An antenna and distribution system which serves multiple dwelling complexes such as motels, hotels, and apartments. It is, in effect, a miniature cable system.

Mastering Facility:

A manufacturing plant where compact disc "masters" are created for the mass production or replication of the actual compact discs. Metal Master: A metal disc created by plating an etched glass master disc with nickel. Used in a mastering facility to create metal stampers for the mass production of compact discs.

MATV - Master Antenna Television:

Centrally-located receiving system that distributes off-air signals and to multiple places in the cable transmission system.

Master Control:

Nerve center for telecasts. Controls the program input, switching, and retrieval for on-the-air telecasts. Also oversees technical quality of programs.

Matte:

The keying of two scenes; the electronic laying in of a background image behind a foreground scene, such as a picture of a town meeting behind the newscaster reporting on the meeting.

Matte Key:

Keyed (electronically cut-in) title whose letters are filled with shades of gray or a specific color.

MBONE - Multicast Backbone:

Internet. An outgrowth of the first two IETF "audiocast" experiments in which live audio and video were multicast from the IETF meeting site to destinations around the world. The idea is to construct a semi-permanent IP multicast test bed to carry the IETF transmissions and support continued experimentation between meetings. The MBONE is a virtual network. It is layered on top of portions of the physical Internet to support routing of IP multicast packets since that function has not yet been integrated into many production routers. The network is composed of islands that can directly support IP multicast, such as multicast LANs like Ethernet, linked by virtual point-to-point links called "tunnels". The tunnel endpoints are typically workstation-class machines having operating system support for IP multicast and running the "m routed" multicast routing daemon.

mbps, MB/s - Megabits per Second:

A unit of measure of data of 1,000,000 bits per second or 1,000,000 Baud.

MCC - Microelectronics and Computer Technology Corporation:

An industry consortium that developed the MacWAIS software.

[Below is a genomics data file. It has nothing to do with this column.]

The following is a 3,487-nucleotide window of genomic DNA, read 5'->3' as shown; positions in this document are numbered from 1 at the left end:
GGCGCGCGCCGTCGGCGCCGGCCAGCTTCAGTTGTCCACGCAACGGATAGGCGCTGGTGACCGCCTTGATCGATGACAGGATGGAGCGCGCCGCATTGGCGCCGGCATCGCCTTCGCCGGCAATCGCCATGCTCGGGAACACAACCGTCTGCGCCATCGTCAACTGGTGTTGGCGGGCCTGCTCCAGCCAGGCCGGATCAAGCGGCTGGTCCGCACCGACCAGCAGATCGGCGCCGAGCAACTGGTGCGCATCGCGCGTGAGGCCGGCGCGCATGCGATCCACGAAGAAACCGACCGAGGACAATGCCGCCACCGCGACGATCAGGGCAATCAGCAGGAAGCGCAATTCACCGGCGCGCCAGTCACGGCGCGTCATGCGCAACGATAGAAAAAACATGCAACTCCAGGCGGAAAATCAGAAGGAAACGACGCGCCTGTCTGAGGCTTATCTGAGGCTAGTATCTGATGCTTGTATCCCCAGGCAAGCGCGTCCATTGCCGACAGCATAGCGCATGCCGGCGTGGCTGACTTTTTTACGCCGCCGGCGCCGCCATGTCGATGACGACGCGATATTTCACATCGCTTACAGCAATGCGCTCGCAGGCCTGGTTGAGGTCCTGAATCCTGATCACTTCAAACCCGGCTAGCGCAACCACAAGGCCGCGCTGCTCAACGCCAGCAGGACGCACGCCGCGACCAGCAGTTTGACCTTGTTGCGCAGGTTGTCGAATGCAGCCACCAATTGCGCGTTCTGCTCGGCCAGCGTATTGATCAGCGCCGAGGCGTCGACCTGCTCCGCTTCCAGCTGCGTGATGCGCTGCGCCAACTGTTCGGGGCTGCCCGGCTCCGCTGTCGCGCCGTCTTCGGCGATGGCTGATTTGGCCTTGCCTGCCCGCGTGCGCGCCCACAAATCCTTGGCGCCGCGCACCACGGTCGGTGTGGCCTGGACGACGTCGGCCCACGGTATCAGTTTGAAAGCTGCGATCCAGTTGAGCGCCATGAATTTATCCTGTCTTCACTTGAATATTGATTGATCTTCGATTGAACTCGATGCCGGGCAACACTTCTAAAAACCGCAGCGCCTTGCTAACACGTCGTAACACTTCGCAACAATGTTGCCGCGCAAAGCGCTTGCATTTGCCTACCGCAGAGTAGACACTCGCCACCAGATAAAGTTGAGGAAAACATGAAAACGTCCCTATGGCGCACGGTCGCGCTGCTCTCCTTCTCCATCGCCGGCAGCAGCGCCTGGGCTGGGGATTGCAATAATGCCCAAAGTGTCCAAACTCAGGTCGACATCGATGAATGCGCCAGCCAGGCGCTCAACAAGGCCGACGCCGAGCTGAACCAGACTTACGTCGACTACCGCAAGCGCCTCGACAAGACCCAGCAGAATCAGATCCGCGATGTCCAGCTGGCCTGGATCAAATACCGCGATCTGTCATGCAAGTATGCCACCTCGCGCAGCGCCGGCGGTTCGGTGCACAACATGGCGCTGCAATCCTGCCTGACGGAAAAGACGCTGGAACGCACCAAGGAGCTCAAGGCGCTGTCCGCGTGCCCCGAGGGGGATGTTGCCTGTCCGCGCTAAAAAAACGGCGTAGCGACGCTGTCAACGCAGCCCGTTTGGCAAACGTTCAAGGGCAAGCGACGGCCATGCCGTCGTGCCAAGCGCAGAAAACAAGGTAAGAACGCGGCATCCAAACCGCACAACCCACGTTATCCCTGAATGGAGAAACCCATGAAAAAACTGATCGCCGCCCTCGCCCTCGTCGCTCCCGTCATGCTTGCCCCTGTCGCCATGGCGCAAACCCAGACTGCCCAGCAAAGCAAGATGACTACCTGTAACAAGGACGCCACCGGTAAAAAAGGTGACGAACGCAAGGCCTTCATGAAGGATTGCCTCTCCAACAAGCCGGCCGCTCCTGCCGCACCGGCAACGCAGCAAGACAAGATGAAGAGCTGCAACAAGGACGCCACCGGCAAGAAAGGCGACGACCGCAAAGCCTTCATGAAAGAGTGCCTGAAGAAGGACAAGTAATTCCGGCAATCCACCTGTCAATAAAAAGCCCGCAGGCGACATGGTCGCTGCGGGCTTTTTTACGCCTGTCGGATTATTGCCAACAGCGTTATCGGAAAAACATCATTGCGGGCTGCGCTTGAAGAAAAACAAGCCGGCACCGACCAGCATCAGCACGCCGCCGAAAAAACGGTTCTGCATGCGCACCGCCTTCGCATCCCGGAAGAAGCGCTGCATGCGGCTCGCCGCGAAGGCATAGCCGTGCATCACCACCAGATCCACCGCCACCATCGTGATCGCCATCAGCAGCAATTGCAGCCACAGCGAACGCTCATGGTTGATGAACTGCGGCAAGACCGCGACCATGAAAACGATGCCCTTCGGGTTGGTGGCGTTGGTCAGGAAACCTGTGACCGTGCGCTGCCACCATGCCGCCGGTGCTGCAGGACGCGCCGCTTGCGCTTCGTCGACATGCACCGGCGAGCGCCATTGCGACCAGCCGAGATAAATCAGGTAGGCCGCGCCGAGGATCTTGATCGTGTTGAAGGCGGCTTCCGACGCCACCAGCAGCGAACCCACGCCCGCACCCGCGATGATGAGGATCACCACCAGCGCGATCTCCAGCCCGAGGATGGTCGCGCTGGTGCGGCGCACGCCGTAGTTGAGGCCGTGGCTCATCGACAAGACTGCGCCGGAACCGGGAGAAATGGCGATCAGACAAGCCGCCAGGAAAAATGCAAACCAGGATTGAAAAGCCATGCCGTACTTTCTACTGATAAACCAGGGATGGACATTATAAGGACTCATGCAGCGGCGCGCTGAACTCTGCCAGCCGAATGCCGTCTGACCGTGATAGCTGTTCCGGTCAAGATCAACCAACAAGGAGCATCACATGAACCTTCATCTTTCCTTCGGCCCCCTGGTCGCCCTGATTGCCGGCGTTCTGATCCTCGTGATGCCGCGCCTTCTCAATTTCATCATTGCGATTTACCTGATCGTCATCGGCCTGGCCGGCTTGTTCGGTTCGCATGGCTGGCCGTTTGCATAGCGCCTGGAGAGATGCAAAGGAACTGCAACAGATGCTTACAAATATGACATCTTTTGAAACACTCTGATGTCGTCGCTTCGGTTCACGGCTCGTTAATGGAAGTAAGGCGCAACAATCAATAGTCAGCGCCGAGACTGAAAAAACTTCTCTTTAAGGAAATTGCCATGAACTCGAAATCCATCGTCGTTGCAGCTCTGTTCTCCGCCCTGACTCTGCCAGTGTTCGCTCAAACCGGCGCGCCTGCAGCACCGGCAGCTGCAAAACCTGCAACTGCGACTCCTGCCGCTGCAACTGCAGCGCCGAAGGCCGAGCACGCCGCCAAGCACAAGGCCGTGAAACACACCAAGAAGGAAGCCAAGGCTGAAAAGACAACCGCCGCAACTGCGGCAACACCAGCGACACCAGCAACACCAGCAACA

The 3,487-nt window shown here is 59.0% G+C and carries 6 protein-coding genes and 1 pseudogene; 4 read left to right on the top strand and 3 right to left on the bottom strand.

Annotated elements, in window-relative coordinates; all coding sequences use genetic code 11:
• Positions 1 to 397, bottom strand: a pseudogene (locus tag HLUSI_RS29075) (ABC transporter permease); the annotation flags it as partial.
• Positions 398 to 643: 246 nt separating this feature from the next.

MCU - Multipoint Control Unit:

MCU's have the ability to support multipoint videoconferences on codecs of the same brand and (in most cases) model.

MDS:

Pay television delivery service relayed by microwave to small dish antennas.

Mean Time Between Failure - MTBF:

A statistical quantitative value for the time between episodes of equipment or component failure.

Medium (Media):

Any material substance(s) that can be used for the propagation of signals. Examples are copper, air, water, and fiber optics.

Meet-Me Bridge - Meet-Me Teleconferencing:

A type of Telephone Bridge that can be accessed directly by calling a certain access number; provides dial-in teleconferencing.

Mega:

1. Ten to the sixth power, 1,000,000 in decimal notation. 2. When referring to storage capacity, two to the twentieth power, 1,048,576 in decimal notation.

Megabyte:

A unit of measurement equal to 1024 x 1024 bytes, or 1024 kilobytes; 8million bits.

MegaHertz - MHz:

One million cycles per second.

Memory:

Computer's information storage capability. RAM - random access memory; ROM - read only memory.

Menu:

A list of symbols and functions that can be selected on a computer system.

Microcomputer:

A relatively precise term for computers whose central processing units (CPUs) are microprocessor chips. By contrast, mainframes and most minicomputers have CPUs containing large circuitry. Microcomputers include personal computers, small business computers, desktop computers, and home computers.

Microfiche: